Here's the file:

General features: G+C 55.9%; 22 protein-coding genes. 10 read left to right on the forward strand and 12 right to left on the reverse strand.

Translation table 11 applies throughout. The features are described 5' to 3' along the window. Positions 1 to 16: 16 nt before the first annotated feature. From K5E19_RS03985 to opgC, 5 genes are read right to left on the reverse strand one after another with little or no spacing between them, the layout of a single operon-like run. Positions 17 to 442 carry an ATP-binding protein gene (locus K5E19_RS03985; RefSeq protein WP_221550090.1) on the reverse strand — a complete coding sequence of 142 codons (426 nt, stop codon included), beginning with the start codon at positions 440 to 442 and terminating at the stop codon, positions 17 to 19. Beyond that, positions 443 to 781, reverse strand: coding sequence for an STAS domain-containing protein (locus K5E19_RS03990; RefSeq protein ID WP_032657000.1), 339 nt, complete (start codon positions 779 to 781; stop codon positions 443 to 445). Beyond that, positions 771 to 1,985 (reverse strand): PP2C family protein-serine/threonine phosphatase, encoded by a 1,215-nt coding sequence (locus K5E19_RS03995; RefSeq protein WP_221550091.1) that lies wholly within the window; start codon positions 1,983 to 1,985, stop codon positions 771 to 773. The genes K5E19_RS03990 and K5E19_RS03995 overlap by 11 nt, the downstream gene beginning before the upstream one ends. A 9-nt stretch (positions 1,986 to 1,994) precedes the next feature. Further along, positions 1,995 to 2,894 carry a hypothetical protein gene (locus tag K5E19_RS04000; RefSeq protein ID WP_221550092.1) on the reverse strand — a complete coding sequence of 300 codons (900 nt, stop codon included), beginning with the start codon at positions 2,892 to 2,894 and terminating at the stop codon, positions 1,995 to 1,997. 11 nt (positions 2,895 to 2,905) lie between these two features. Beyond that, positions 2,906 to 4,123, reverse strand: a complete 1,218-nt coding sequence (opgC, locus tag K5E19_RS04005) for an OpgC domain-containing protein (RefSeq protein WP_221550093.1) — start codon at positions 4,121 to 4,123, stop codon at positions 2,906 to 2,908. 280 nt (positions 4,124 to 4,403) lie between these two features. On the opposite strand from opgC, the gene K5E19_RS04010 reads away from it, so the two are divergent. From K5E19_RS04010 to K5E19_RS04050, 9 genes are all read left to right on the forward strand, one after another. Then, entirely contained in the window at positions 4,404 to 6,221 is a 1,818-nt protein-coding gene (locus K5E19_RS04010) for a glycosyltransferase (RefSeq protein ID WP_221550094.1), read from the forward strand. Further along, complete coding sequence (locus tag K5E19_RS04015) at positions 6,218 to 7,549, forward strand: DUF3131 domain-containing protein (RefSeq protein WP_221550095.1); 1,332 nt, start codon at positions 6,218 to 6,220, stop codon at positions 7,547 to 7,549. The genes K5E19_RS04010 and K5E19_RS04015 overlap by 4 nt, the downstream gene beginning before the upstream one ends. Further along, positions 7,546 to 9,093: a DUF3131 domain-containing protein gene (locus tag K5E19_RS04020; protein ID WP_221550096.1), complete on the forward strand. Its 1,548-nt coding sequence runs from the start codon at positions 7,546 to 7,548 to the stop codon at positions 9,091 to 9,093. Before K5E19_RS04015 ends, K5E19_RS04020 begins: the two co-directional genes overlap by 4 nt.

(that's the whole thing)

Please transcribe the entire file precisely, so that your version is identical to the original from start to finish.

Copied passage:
General features: G+C 55.9%; 22 protein-coding genes. 10 read left to right on the forward strand and 12 right to left on the reverse strand.

Translation table 11 applies throughout. The features are described 5' to 3' along the window. Positions 1 to 16: 16 nt before the first annotated feature. From K5E19_RS03985 to opgC, 5 genes are read right to left on the reverse strand one after another with little or no spacing between them, the layout of a single operon-like run. Positions 17 to 442 carry an ATP-binding protein gene (locus K5E19_RS03985; RefSeq protein WP_221550090.1) on the reverse strand — a complete coding sequence of 142 codons (426 nt, stop codon included), beginning with the start codon at positions 440 to 442 and terminating at the stop codon, positions 17 to 19. Beyond that, positions 443 to 781, reverse strand: coding sequence for an STAS domain-containing protein (locus K5E19_RS03990; RefSeq protein ID WP_032657000.1), 339 nt, complete (start codon positions 779 to 781; stop codon positions 443 to 445). Beyond that, positions 771 to 1,985 (reverse strand): PP2C family protein-serine/threonine phosphatase, encoded by a 1,215-nt coding sequence (locus K5E19_RS03995; RefSeq protein WP_221550091.1) that lies wholly within the window; start codon positions 1,983 to 1,985, stop codon positions 771 to 773. The genes K5E19_RS03990 and K5E19_RS03995 overlap by 11 nt, the downstream gene beginning before the upstream one ends. A 9-nt stretch (positions 1,986 to 1,994) precedes the next feature. Further along, positions 1,995 to 2,894 carry a hypothetical protein gene (locus tag K5E19_RS04000; RefSeq protein ID WP_221550092.1) on the reverse strand — a complete coding sequence of 300 codons (900 nt, stop codon included), beginning with the start codon at positions 2,892 to 2,894 and terminating at the stop codon, positions 1,995 to 1,997. 11 nt (positions 2,895 to 2,905) lie between these two features. Beyond that, positions 2,906 to 4,123, reverse strand: a complete 1,218-nt coding sequence (opgC, locus tag K5E19_RS04005) for an OpgC domain-containing protein (RefSeq protein WP_221550093.1) — start codon at positions 4,121 to 4,123, stop codon at positions 2,906 to 2,908. 280 nt (positions 4,124 to 4,403) lie between these two features. On the opposite strand from opgC, the gene K5E19_RS04010 reads away from it, so the two are divergent. From K5E19_RS04010 to K5E19_RS04050, 9 genes are all read left to right on the forward strand, one after another. Then, entirely contained in the window at positions 4,404 to 6,221 is a 1,818-nt protein-coding gene (locus K5E19_RS04010) for a glycosyltransferase (RefSeq protein ID WP_221550094.1), read from the forward strand. Further along, complete coding sequence (locus tag K5E19_RS04015) at positions 6,218 to 7,549, forward strand: DUF3131 domain-containing protein (RefSeq protein WP_221550095.1); 1,332 nt, start codon at positions 6,218 to 6,220, stop codon at positions 7,547 to 7,549. The genes K5E19_RS04010 and K5E19_RS04015 overlap by 4 nt, the downstream gene beginning before the upstream one ends. Further along, positions 7,546 to 9,093: a DUF3131 domain-containing protein gene (locus tag K5E19_RS04020; protein ID WP_221550096.1), complete on the forward strand. Its 1,548-nt coding sequence runs from the start codon at positions 7,546 to 7,548 to the stop codon at positions 9,091 to 9,093. Before K5E19_RS04015 ends, K5E19_RS04020 begins: the two co-directional genes overlap by 4 nt.